Guide to Ulan Bator, Capital of Mongolia

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Ulan Bator is Mongolia's capital city, and has the dubious title of coldest national capital in the world.Situated in the north of the country, it lies along the 1,000 km long Trans Mongolian Express route, a sub route of the larger Trans Siberian Express

Mongolia is a vast country situated in central Asia with a total land area of 1,564, 100 sq km and a population of only 2,726,800, making it the world's most sparsely populated country, with a population density of only 1.75 people to every square kilometre.

Mongolia shares a 3,543 km border with the-russian-federation in the north and is surrounded by the-peoples-republic-of-china to the south, east and west with a 4,677km border.

Politically made up of 21 provinces,most of the population is centred in and around the country's capital city Ulan Bator, situated in the north of the country. which has the dubious title of coldest national capital city in the world. owing to it's 1,310m high elevation. 



Mongolia is a country little known in the west, gaining most of it's notoriety from it's history, mainly centered around the exploits of the founder, ruler and first emporer of the Mongol Empire ( 1206 - 1368 ), Genghis Khan ( 1162 - 1227).



Other commonly known facts about Mongolia are it's inhospitable steppe landscape, the yurt - a round tent used by it's nomadic herdmen - and the 1,000 km long Trans Mongolian Express, a sub branch of the 7,000 km long Trans Siberian Express that runs from Moscow in Russia to Beijing in China..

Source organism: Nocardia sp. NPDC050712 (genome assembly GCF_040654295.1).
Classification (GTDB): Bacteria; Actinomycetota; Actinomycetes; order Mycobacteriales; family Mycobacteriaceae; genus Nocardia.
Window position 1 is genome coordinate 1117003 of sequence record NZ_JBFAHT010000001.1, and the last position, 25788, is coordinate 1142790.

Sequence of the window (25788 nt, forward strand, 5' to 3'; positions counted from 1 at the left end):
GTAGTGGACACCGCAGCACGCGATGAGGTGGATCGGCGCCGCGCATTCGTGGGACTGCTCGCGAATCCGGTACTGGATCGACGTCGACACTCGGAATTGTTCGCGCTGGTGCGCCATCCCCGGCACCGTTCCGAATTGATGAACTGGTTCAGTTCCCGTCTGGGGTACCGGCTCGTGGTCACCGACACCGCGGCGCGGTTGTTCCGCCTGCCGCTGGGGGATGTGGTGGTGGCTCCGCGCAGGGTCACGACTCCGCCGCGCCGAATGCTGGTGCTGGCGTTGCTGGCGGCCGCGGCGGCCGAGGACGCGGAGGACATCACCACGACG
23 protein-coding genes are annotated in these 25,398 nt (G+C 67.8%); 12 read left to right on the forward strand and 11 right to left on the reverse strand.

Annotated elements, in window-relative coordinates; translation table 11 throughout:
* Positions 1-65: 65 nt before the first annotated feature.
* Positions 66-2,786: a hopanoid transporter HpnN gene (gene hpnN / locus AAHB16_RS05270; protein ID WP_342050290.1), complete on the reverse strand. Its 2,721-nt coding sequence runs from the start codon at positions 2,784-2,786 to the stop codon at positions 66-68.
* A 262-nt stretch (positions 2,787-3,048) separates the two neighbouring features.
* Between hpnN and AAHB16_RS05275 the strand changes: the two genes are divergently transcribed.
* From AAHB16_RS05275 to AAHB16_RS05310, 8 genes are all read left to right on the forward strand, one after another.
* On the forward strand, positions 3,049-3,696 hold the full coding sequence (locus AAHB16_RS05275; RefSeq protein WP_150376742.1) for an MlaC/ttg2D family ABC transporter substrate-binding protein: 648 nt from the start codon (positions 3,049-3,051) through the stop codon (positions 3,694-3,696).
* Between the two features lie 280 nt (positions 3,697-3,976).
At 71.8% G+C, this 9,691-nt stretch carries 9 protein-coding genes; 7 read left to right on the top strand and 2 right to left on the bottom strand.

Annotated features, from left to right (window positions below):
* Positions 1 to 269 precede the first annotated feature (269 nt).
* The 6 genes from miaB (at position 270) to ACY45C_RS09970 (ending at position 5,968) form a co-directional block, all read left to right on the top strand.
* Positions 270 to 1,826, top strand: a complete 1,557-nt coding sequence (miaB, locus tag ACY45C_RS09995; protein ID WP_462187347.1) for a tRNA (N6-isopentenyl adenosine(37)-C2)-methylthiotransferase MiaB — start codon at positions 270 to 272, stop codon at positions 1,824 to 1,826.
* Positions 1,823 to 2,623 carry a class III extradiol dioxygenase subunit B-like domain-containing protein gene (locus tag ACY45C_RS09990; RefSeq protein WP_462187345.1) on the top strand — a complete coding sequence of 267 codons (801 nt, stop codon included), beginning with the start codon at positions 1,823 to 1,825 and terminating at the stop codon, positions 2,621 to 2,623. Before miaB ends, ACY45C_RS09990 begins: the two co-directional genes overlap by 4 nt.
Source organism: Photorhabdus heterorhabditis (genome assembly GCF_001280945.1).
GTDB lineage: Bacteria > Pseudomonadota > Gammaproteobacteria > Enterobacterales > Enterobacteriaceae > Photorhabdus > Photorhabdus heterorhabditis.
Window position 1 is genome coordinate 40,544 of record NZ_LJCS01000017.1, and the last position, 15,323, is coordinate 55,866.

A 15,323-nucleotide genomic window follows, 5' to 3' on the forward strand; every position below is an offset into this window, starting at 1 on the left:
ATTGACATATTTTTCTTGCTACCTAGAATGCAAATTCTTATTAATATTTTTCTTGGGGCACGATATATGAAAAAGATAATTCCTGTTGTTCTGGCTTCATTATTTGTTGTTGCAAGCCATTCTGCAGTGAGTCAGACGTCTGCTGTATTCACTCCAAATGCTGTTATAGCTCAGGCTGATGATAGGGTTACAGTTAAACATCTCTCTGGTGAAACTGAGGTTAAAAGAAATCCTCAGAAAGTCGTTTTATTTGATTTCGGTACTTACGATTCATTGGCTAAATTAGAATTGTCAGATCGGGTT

The country is little known on the tourist trail, although it does have an up and coming Winter sports industry, located just outside it's capital Ulan Bator.   



The city is located in a low lying valley nestled between the majestic Mount Bogd Khan Uul, now a UNESCO World Heritage Site and the stately, once considered sacred, 704 km long River Tuul.

Because of it's high elevation, high altitude, being situated hundreds of miles form a coast and suffering from the effects of Siberian anti - cyclones the city is classified as the world's coldest capital city,enduring very long, dry Winters and brief warm, wet Summers.

With a population of only one million people, the capital is classified as the smallest inhabited capital city in the world, in regards to it's generous size of 4,704 sq km.. 



 The city's roots go back to the 15th century, when the city was first inhabited by Buddhist monks.

The city remained a small and sparsley populated one for centuries right up until the 1940's, when the Russians expanded the city with it's dour and unspectacular ' breeze block ' Soviet architecture.

Thankfully many of these buildings are interspersed with colourful Buddhist Temples and majestic royal palaces, many of them hundreds of years old, which give the city it's true Mongol identity.

Modern Mongol architecture found it's way into the city during the 1990's, with many of these buildings having a definate modern Chinese influence to them.